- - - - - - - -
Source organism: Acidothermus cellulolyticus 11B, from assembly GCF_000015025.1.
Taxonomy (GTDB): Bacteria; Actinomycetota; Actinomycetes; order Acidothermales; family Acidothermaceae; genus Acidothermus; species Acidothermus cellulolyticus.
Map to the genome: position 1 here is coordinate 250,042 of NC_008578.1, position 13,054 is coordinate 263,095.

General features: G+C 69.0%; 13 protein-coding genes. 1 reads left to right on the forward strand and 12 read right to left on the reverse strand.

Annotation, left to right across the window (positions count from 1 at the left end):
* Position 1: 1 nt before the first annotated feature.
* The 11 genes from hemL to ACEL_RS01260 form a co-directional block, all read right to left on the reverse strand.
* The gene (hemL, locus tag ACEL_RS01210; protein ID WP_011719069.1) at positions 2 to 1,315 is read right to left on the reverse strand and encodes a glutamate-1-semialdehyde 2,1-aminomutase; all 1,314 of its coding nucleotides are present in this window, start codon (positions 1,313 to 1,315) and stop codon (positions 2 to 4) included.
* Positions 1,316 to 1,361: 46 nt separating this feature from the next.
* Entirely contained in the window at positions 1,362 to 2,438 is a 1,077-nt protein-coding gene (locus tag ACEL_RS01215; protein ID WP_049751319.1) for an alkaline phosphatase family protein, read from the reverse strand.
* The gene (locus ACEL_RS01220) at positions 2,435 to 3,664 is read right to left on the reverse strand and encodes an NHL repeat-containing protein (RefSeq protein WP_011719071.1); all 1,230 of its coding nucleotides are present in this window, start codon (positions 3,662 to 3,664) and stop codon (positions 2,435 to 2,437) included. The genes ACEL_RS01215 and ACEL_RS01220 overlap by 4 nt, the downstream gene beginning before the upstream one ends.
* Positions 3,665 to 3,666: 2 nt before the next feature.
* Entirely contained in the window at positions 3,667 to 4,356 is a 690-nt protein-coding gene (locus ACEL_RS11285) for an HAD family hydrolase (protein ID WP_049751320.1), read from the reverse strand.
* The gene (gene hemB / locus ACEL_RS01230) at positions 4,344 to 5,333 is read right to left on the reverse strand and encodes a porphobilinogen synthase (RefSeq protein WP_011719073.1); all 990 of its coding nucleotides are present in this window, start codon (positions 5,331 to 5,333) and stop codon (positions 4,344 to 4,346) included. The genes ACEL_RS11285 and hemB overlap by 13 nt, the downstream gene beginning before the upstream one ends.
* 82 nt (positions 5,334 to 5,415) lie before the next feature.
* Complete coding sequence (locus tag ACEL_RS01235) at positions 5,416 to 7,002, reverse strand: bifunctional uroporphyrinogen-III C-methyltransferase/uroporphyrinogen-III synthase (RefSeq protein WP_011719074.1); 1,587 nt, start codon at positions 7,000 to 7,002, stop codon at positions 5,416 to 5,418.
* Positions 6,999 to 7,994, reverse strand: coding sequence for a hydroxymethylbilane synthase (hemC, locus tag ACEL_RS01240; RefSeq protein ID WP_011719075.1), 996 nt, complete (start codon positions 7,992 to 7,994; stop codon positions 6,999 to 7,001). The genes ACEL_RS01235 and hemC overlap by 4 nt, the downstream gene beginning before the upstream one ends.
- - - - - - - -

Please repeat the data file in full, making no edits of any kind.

Source organism: Acidothermus cellulolyticus 11B, from assembly GCF_000015025.1.
Taxonomy (GTDB): Bacteria; Actinomycetota; Actinomycetes; order Acidothermales; family Acidothermaceae; genus Acidothermus; species Acidothermus cellulolyticus.
Map to the genome: position 1 here is coordinate 250,042 of NC_008578.1, position 13,054 is coordinate 263,095.

General features: G+C 69.0%; 13 protein-coding genes. 1 reads left to right on the forward strand and 12 read right to left on the reverse strand.

Annotation, left to right across the window (positions count from 1 at the left end):
* Position 1: 1 nt before the first annotated feature.
* The 11 genes from hemL to ACEL_RS01260 form a co-directional block, all read right to left on the reverse strand.
* The gene (hemL, locus tag ACEL_RS01210; protein ID WP_011719069.1) at positions 2 to 1,315 is read right to left on the reverse strand and encodes a glutamate-1-semialdehyde 2,1-aminomutase; all 1,314 of its coding nucleotides are present in this window, start codon (positions 1,313 to 1,315) and stop codon (positions 2 to 4) included.
* Positions 1,316 to 1,361: 46 nt separating this feature from the next.
* Entirely contained in the window at positions 1,362 to 2,438 is a 1,077-nt protein-coding gene (locus tag ACEL_RS01215; protein ID WP_049751319.1) for an alkaline phosphatase family protein, read from the reverse strand.
* The gene (locus ACEL_RS01220) at positions 2,435 to 3,664 is read right to left on the reverse strand and encodes an NHL repeat-containing protein (RefSeq protein WP_011719071.1); all 1,230 of its coding nucleotides are present in this window, start codon (positions 3,662 to 3,664) and stop codon (positions 2,435 to 2,437) included. The genes ACEL_RS01215 and ACEL_RS01220 overlap by 4 nt, the downstream gene beginning before the upstream one ends.
* Positions 3,665 to 3,666: 2 nt before the next feature.
* Entirely contained in the window at positions 3,667 to 4,356 is a 690-nt protein-coding gene (locus ACEL_RS11285) for an HAD family hydrolase (protein ID WP_049751320.1), read from the reverse strand.
* The gene (gene hemB / locus ACEL_RS01230) at positions 4,344 to 5,333 is read right to left on the reverse strand and encodes a porphobilinogen synthase (RefSeq protein WP_011719073.1); all 990 of its coding nucleotides are present in this window, start codon (positions 5,331 to 5,333) and stop codon (positions 4,344 to 4,346) included. The genes ACEL_RS11285 and hemB overlap by 13 nt, the downstream gene beginning before the upstream one ends.
* 82 nt (positions 5,334 to 5,415) lie before the next feature.
* Complete coding sequence (locus tag ACEL_RS01235) at positions 5,416 to 7,002, reverse strand: bifunctional uroporphyrinogen-III C-methyltransferase/uroporphyrinogen-III synthase (RefSeq protein WP_011719074.1); 1,587 nt, start codon at positions 7,000 to 7,002, stop codon at positions 5,416 to 5,418.
* Positions 6,999 to 7,994, reverse strand: coding sequence for a hydroxymethylbilane synthase (hemC, locus tag ACEL_RS01240; RefSeq protein ID WP_011719075.1), 996 nt, complete (start codon positions 7,992 to 7,994; stop codon positions 6,999 to 7,001). The genes ACEL_RS01235 and hemC overlap by 4 nt, the downstream gene beginning before the upstream one ends.